Two of Seven Dead Children Were Under ACS Watch

By Melissa Russo
|  Saturday, Apr 17, 2010  |  Updated 10:00 AM EDT
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City officials urge families to be wary when it comes to with whom they leave their kids.

City officials urge families to be wary when it comes to with whom they leave their kids.

Two of the children killed in the recent deadly child abuse spike were under ACS supervision, NBCNewYork.com has learned.

Sanaa Brewington, 22 months old, died on March 20. Her teenage mother's boyfriend Ramel Green is accused of killing her while babysitting.
 
City child welfare officials were first alerted to possible risks in Sanaa's home in July of 2008 when she was just 2 months old. A tipster alerted ACS that Sanaa had fallen off the bed while her mother was sleeping.

A case was opened and last November another tipster called in a concern to the child abuse hotline. This time the accusation was that Sanaa's mother, Brittney Carter, was smoking marijuana.
 
Carter was sent for substance abuse counseling, but caseworkers never reported any other serious concerns about Sanaa's safety. Her case was last updated by ACS a month before her death.  
 
Bloomberg administration sources tell NBCNewYork.com it's always more tragic when a child under ACS supervision dies of abuse. But those sources seemed to believe that in the two recent cases, no major balls had been dropped by the agency.
 
ACS warned parents to be careful about who they allow to babysit.
 
The other child known to ACS was 19-month-old Anniyah Levant died on March 25. Her mother's boyfriend, Allen Shannon, was charged in her death. Shannon is not Anniyah's father.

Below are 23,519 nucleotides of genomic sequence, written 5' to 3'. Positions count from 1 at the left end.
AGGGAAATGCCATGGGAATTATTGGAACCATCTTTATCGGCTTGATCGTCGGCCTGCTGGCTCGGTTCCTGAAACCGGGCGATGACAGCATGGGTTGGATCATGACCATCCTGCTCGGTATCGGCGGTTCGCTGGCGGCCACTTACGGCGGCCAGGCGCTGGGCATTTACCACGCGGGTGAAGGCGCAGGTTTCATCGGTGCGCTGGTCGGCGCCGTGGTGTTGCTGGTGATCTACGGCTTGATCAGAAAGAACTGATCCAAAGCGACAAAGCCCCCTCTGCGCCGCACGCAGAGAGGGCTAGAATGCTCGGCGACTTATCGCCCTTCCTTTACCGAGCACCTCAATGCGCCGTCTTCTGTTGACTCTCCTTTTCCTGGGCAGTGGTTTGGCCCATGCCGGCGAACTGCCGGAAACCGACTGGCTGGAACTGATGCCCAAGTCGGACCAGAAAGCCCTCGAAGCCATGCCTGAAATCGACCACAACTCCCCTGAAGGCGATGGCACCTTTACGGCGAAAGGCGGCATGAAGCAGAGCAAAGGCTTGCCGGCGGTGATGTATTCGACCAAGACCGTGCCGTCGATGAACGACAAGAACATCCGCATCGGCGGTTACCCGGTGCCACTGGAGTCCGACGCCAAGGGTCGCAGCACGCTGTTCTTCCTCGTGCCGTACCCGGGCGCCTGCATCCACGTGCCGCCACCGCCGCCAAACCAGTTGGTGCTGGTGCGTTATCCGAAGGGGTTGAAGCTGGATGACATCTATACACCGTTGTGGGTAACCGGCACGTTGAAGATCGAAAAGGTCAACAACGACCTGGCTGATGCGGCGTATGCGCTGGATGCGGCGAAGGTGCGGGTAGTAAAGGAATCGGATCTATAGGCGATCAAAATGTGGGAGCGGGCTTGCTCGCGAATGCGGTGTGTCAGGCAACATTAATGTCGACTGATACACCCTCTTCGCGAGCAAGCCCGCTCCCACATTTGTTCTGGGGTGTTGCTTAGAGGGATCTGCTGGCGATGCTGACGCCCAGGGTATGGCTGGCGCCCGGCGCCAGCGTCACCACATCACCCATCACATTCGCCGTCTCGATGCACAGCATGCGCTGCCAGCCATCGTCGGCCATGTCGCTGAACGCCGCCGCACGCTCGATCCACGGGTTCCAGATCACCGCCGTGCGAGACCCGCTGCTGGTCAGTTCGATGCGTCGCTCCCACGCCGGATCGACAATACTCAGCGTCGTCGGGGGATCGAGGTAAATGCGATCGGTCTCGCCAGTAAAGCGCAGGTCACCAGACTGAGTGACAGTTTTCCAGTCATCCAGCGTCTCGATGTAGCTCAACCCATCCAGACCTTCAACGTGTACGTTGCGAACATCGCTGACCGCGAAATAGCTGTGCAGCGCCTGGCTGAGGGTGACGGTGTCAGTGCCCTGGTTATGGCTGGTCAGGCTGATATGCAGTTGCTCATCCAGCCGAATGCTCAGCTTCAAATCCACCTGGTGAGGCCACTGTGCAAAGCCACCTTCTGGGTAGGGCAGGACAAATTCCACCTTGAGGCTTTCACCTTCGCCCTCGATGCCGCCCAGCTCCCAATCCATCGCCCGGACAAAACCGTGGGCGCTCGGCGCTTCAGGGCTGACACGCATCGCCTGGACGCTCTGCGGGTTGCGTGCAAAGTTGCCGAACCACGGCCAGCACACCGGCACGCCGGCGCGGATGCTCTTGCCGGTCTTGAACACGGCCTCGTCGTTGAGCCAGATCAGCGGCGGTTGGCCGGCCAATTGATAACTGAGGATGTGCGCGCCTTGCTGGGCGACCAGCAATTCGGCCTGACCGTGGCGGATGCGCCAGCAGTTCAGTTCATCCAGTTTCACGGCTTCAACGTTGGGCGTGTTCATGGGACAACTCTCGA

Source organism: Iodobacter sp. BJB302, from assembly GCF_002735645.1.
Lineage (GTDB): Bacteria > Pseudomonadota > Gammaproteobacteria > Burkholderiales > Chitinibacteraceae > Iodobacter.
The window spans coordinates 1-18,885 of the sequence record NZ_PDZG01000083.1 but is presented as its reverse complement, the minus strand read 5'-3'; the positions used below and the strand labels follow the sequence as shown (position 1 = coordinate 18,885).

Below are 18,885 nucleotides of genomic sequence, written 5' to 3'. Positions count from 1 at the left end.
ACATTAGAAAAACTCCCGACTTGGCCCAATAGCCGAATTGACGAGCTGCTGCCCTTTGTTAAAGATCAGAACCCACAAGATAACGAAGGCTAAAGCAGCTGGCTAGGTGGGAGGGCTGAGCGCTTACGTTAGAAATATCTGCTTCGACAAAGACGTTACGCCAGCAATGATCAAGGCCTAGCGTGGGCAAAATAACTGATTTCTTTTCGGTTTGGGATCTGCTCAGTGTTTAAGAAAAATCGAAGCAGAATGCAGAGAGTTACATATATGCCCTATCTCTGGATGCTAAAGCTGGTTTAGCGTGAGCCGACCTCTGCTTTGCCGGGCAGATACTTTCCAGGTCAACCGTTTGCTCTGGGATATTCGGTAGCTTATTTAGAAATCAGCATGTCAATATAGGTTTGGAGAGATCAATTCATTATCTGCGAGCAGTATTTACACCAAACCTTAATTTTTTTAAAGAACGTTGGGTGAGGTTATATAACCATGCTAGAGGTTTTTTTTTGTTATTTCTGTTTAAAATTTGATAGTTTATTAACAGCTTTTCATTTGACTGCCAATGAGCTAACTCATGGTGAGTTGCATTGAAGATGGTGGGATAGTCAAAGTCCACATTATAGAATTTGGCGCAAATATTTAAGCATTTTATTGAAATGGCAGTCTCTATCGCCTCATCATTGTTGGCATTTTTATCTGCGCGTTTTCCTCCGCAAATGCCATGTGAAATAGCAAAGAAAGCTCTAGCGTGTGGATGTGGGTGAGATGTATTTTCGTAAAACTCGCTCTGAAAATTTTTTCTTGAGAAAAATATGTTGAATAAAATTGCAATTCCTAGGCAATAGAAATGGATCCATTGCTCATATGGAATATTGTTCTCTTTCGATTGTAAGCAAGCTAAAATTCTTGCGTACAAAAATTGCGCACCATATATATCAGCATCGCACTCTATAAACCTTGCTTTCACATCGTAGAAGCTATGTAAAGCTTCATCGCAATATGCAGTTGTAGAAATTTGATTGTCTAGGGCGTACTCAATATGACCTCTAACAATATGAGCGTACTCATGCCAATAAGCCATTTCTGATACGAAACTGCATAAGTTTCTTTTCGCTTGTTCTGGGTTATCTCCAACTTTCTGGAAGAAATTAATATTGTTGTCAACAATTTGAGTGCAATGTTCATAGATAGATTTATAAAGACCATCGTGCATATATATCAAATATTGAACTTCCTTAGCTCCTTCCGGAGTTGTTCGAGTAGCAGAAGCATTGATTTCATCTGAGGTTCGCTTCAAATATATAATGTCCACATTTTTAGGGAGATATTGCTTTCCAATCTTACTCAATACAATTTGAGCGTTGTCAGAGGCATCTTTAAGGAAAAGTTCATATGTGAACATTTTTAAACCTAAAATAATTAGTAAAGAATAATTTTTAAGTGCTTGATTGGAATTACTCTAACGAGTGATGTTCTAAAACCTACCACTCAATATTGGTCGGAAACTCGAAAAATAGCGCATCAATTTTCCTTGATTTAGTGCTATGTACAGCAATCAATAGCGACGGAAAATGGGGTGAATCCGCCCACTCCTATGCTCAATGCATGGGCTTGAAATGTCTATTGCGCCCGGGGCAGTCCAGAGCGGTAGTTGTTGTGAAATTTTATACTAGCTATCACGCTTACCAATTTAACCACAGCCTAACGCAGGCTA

The medical examiner determined that Anniyah suffered blunt impact injuries to the head and torso. There was an open ACS case involving this family, following 2009 allegations of domestic violence involving Anniyah's father. ACS sent Levant's mother to counseling to help her move on from the abusive relationship.  

Just before her death, ACS caseworkers reported that the children in the home were doing well and that there was no sign of any men living in the home.
 
Whether there were any clear warning signs about the risks to these two little girls is unknown at this time.  

Sources familiar with the cases tell NBCNewYork.com that while there had been risks such as domestic violence and drug use, there had never been any allegations of physical abuse of these children.
 
Police Commissioner Ray Kelly said yesterday that the NYPD will redouble efforts to check on children in homes with known domestic violence.

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